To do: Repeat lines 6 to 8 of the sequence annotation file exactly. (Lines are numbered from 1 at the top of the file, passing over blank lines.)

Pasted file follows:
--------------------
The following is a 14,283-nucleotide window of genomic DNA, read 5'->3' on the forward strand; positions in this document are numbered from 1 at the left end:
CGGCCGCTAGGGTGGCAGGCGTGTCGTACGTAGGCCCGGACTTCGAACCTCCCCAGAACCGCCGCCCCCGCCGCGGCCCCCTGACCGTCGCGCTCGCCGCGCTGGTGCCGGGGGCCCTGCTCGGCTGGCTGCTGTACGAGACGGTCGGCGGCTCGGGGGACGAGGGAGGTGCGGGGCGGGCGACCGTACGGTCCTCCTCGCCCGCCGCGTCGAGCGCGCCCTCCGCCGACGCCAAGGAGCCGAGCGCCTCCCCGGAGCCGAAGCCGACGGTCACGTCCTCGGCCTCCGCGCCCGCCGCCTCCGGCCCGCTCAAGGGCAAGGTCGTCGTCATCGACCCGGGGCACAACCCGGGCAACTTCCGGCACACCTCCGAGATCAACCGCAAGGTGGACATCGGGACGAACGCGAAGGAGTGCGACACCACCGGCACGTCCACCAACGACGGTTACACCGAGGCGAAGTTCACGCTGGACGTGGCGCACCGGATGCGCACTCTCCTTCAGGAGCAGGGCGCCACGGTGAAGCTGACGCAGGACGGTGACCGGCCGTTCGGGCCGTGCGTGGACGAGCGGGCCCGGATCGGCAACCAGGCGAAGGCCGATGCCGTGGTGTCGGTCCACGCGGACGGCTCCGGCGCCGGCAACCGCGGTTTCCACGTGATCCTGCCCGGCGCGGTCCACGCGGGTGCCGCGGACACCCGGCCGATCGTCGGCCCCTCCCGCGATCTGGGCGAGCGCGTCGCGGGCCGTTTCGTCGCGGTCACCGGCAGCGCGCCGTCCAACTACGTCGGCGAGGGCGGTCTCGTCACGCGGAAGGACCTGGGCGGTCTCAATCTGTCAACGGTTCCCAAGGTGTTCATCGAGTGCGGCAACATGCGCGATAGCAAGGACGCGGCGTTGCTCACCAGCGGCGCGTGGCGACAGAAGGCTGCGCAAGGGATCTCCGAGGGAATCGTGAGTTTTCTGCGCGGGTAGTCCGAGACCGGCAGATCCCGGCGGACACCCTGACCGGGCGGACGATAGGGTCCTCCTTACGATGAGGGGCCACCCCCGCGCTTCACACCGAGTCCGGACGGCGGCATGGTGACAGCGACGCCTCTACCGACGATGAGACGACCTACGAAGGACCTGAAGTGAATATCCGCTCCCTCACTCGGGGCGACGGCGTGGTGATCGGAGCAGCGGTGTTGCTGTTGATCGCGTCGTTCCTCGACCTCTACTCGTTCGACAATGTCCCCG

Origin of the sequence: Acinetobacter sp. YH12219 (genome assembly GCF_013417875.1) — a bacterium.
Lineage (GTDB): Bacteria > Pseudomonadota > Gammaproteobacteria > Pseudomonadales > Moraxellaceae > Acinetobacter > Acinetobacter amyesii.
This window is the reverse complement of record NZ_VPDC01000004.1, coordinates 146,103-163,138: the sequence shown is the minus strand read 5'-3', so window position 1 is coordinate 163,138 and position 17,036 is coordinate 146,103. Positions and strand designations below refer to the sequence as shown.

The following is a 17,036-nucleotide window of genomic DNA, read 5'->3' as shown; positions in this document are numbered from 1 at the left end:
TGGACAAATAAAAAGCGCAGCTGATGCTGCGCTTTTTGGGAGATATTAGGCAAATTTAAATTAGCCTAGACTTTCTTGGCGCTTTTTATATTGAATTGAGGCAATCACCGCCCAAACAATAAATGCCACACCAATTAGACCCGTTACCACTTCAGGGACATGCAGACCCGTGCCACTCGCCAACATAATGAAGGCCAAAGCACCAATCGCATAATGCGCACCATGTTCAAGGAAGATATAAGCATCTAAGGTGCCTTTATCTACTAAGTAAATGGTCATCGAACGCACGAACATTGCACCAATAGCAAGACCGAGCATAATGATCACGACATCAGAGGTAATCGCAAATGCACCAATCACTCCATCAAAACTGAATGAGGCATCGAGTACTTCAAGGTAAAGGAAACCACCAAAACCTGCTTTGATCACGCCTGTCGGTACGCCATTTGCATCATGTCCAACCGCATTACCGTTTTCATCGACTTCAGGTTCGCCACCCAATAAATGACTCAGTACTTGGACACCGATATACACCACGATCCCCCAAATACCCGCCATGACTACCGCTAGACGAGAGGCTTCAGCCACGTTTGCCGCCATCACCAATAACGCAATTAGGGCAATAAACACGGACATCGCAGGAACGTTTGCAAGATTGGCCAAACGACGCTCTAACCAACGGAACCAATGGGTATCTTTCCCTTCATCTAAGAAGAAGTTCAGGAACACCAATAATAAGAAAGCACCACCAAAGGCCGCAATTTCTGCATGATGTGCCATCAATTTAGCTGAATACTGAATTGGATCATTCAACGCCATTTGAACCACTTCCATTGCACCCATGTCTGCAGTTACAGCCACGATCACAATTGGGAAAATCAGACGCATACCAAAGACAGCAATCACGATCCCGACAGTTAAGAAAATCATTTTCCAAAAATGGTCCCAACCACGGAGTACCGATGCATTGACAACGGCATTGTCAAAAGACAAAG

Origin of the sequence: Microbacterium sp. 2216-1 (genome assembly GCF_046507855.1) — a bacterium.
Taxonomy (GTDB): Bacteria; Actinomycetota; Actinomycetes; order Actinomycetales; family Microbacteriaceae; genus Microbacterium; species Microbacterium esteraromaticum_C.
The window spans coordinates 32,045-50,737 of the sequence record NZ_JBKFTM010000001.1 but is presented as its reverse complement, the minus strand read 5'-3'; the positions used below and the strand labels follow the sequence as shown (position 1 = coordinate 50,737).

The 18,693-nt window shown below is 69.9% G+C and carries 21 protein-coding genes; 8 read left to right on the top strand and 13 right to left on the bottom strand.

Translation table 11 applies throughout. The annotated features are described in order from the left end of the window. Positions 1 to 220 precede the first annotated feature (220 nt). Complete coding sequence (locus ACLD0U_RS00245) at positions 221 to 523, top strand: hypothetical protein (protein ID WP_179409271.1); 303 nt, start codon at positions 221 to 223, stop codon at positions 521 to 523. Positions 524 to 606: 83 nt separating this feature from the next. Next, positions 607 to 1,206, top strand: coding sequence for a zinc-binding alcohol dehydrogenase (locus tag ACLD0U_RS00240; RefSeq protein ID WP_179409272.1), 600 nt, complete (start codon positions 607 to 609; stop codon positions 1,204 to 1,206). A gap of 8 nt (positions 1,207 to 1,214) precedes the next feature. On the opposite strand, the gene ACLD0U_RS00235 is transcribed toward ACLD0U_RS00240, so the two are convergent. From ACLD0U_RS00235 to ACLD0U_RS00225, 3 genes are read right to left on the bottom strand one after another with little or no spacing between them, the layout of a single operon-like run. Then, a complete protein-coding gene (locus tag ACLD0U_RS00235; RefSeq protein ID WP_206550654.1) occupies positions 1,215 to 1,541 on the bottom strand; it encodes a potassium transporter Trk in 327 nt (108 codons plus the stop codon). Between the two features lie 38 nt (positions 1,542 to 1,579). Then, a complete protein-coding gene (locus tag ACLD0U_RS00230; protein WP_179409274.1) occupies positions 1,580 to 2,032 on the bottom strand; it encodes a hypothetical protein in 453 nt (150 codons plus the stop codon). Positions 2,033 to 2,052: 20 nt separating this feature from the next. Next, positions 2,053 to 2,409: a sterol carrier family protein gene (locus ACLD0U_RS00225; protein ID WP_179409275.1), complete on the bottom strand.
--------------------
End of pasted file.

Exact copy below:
The following is a 17,036-nucleotide window of genomic DNA, read 5'->3' as shown; positions in this document are numbered from 1 at the left end:
TGGACAAATAAAAAGCGCAGCTGATGCTGCGCTTTTTGGGAGATATTAGGCAAATTTAAATTAGCCTAGACTTTCTTGGCGCTTTTTATATTGAATTGAGGCAATCACCGCCCAAACAATAAATGCCACACCAATTAGACCCGTTACCACTTCAGGGACATGCAGACCCGTGCCACTCGCCAACATAATGAAGGCCAAAGCACCAATCGCATAATGCGCACCATGTTCAAGGAAGATATAAGCATCTAAGGTGCCTTTATCTACTAAGTAAATGGTCATCGAACGCACGAACATTGCACCAATAGCAAGACCGAGCATAATGATCACGACATCAGAGGTAATCGCAAATGCACCAATCACTCCATCAAAACTGAATGAGGCATCGAGTACTTCAAGGTAAAGGAAACCACCAAAACCTGCTTTGATCACGCCTGTCGGTACGCCATTTGCATCATGTCCAACCGCATTACCGTTTTCATCGACTTCAGGTTCGCCACCCAATAAATGACTCAGTACTTGGACACCGATATACACCACGATCCCCCAAATACCCGCCATGACTACCGCTAGACGAGAGGCTTCAGCCACGTTTGCCGCCATCACCAATAACGCAATTAGGGCAATAAACACGGACATCGCAGGAACGTTTGCAAGATTGGCCAAACGACGCTCTAACCAACGGAACCAATGGGTATCTTTCCCTTCATCTAAGAAGAAGTTCAGGAACACCAATAATAAGAAAGCACCACCAAAGGCCGCAATTTCTGCATGATGTGCCATCAATTTAGCTGAATACTGAATTGGATCATTCAACGCCATTTGAACCACTTCCATTGCACCCATGTCTGCAGTTACAGCCACGATCACAATTGGGAAAATCAGACGCATACCAAAGACAGCAATCACGATCCCGACAGTTAAGAAAATCATTTTCCAAAAATGGTCCCAACCACGGAGTACCGATGCATTGACAACGGCATTGTCAAAAGACAAAG

Origin of the sequence: Microbacterium sp. 2216-1 (genome assembly GCF_046507855.1) — a bacterium.